These students are entertaining and appealing, if not all as complex as they might have been. The mystery with which they are struggling makes up for some of the thinner characterizations, however, by providing plenty of interesting twists. There were several points during my reading that I thought I had figured out the villain, only to find my error a few pages later. That is great fun. The pacing speeds up as the plot progresses, as is typical, so much so in this case that some of the climactic points feel like they could use more explanation -- or more logic -- but one does not think of that whilst reading, only after.
That hindsight phenomenon in itself is a good recommendation -- I was definitely engaged with the story. While the ending did not thrill me as much as some of the intermediary events -- and I actually did not like who the villain turned out to be, though I expect that was part of the meta-commentary of the novel itself, which reflects quite broadly on the psychological trauma of conflict -- it did wrap up the story well. Certain things turned out as they ought, which is always satisfying. I'm trying not to say too much here, because the best parts of this book are the surprises.
So, overall, this was rather a good book, perhaps even on the cusp of Very Good. Pearl may not be the equal in eloquence to historical fiction writers like Louis Bayard or Maria Doria Russell, but he knows how to spin a mystery from history's tangled threads. Recommended for those who enjoy real as in fully researched historical fiction and a bit of a thrill as well. I started the book with serious interest, based on some good reviews of people whose taste I trust, and on my great desire to see technology applied to problem-solving in extreme situations the reason I read thrillers.
I was wincing from the first scene, where a naked "charity scholar" swims in Boston's Charles River, then is dragooned by his buddies to crank up a rowing scull, and then there is engineered bad pun, sorry a confrontation with one of the men's acquaintance from Harvard. It was both too much information, and too little characterization.
The utterances of the parties to this watery contretemps simply made no difference to me, I felt they were there to further some Point the author wanted to make. Pearl and I are not a good fit. I've tried his Dante book, and foundered about 60pp in, then I read his Dickens book to about the same place. We do not seem to be made for each other.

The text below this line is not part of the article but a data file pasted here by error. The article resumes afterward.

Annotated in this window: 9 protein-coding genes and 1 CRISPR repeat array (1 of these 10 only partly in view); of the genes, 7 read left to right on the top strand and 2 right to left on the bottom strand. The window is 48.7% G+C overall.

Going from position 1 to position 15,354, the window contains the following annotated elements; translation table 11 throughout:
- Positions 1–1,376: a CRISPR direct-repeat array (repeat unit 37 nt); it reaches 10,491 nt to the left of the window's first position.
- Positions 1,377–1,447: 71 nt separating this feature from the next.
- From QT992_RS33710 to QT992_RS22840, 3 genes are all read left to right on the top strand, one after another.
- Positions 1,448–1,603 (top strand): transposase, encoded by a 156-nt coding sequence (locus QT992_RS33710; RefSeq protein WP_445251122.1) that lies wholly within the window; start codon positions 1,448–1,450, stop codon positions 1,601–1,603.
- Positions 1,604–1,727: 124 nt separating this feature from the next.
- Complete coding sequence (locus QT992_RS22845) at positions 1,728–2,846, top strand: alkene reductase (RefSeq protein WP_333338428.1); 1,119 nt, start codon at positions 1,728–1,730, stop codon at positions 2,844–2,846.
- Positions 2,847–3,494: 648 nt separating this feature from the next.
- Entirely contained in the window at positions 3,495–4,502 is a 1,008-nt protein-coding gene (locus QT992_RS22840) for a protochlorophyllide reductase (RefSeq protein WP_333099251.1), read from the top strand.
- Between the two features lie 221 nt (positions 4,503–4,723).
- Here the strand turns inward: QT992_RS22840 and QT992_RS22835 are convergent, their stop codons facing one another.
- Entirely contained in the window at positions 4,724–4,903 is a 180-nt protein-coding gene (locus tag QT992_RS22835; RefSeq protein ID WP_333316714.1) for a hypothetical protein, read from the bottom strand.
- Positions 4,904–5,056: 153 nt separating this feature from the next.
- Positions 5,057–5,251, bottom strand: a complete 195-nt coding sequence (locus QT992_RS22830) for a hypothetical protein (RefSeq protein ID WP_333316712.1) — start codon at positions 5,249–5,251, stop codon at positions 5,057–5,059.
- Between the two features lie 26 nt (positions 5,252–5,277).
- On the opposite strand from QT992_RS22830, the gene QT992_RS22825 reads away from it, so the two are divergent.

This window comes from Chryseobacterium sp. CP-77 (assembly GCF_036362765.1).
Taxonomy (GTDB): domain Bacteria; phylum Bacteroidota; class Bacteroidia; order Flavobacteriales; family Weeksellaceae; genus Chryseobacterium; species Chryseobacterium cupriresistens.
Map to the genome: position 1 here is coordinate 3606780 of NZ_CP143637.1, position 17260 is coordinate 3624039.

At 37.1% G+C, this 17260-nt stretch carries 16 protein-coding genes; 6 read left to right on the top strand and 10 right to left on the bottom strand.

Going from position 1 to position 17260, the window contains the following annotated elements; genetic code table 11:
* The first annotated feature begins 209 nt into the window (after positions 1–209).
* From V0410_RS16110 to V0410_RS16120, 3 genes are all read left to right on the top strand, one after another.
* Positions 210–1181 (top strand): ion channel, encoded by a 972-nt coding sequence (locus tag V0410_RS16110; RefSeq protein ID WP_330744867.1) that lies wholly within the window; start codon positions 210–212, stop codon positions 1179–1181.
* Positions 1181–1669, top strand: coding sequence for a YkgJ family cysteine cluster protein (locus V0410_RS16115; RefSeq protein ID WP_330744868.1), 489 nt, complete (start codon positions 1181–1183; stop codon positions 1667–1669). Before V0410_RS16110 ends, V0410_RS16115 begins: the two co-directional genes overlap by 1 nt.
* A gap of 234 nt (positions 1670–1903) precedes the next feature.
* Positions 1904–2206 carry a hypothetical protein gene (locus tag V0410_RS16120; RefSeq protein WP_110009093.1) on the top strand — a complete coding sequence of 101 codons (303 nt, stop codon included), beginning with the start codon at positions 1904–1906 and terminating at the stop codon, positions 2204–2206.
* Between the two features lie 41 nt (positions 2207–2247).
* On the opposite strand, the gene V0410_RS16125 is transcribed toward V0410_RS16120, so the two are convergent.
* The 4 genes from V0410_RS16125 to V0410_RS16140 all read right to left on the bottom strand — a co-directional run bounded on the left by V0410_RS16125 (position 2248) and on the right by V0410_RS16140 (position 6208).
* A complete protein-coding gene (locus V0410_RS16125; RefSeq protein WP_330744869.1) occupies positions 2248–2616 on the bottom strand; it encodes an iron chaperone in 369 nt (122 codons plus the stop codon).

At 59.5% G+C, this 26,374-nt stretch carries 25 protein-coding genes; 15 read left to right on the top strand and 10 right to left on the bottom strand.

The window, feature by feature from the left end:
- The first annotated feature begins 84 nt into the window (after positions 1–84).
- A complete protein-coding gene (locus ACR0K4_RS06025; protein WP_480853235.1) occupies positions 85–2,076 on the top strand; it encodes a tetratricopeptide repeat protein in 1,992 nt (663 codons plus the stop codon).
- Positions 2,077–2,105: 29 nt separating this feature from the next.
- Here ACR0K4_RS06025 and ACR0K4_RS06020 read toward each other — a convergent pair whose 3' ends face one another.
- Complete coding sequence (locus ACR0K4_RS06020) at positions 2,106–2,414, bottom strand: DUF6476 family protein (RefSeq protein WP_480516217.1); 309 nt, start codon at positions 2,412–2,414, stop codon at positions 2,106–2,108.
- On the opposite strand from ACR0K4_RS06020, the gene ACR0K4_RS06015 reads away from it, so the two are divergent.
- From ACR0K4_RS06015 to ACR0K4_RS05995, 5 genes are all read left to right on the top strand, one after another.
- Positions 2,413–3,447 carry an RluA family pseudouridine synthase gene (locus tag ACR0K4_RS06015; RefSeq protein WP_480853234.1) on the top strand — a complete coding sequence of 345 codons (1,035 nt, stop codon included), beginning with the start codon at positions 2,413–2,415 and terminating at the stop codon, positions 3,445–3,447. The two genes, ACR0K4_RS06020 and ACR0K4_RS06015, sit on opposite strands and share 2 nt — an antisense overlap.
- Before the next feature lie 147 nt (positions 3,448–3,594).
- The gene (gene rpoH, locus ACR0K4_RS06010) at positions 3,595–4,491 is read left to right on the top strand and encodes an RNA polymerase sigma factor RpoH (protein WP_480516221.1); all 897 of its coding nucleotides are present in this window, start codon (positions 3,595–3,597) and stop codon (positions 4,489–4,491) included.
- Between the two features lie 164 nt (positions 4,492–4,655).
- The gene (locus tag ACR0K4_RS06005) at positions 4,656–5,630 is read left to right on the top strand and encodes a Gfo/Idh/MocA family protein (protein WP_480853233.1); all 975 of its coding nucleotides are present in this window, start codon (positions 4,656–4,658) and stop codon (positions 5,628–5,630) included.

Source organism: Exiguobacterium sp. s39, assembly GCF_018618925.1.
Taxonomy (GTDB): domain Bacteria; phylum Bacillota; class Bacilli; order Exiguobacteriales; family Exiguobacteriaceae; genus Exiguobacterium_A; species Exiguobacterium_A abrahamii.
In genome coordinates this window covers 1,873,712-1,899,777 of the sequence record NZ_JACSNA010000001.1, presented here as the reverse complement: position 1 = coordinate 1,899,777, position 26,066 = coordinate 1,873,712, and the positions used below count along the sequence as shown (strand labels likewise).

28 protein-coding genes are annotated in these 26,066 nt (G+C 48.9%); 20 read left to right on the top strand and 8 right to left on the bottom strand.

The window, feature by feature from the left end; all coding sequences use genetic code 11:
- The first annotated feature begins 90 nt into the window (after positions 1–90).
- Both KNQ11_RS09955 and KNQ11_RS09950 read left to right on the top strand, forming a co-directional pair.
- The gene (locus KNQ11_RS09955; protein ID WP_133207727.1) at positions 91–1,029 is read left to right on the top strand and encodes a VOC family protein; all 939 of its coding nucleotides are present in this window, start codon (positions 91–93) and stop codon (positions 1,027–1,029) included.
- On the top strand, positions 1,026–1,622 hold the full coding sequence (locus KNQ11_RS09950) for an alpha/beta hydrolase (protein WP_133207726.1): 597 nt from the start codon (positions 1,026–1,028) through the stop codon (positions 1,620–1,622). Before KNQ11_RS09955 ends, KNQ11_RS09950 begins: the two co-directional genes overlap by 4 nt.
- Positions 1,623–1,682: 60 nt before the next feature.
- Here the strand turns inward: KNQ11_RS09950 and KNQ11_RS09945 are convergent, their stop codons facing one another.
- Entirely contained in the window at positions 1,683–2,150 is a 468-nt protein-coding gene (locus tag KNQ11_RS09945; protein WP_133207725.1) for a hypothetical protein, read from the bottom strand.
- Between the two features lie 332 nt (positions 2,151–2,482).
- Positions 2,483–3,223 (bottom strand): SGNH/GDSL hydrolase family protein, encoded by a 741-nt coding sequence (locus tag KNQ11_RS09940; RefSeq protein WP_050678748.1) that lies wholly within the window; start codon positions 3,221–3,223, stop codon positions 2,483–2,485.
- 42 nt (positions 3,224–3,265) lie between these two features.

As his books are tremendously successful commercially, he won't miss my money, and as his critical reception is rapturous, he won't miss my praise. I will miss the interesting ideas all of his works to date have served rather unappealingly. Who loses? Which makes me really grumpy. How long ago was that?
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Story of my life. I have finally met this goal! Set in , this period thriller opens with an act of terrorism. In the fog, they crash into each other and the wharves.
There is pandemonium, destruction, and loss of life. The cause and perpetrator of this mayhem is unknown.
- The Washington Post
This is the first of several incidents that virtually bring the city to its knees. At the very heart of the tale is working-class charity student Marcus Mansfield. It is clear that historical accuracy and research is. Thank you, Mr. Pearl, for the time machine. Additionally, the science used in the plot was clever and inventive. I found my credulity becoming increasingly strained as the novel proceeded. There were some coincidences late in the game that I found annoying as well. Elements of the story were overly melodramatic.
Pearl took things just a step too far.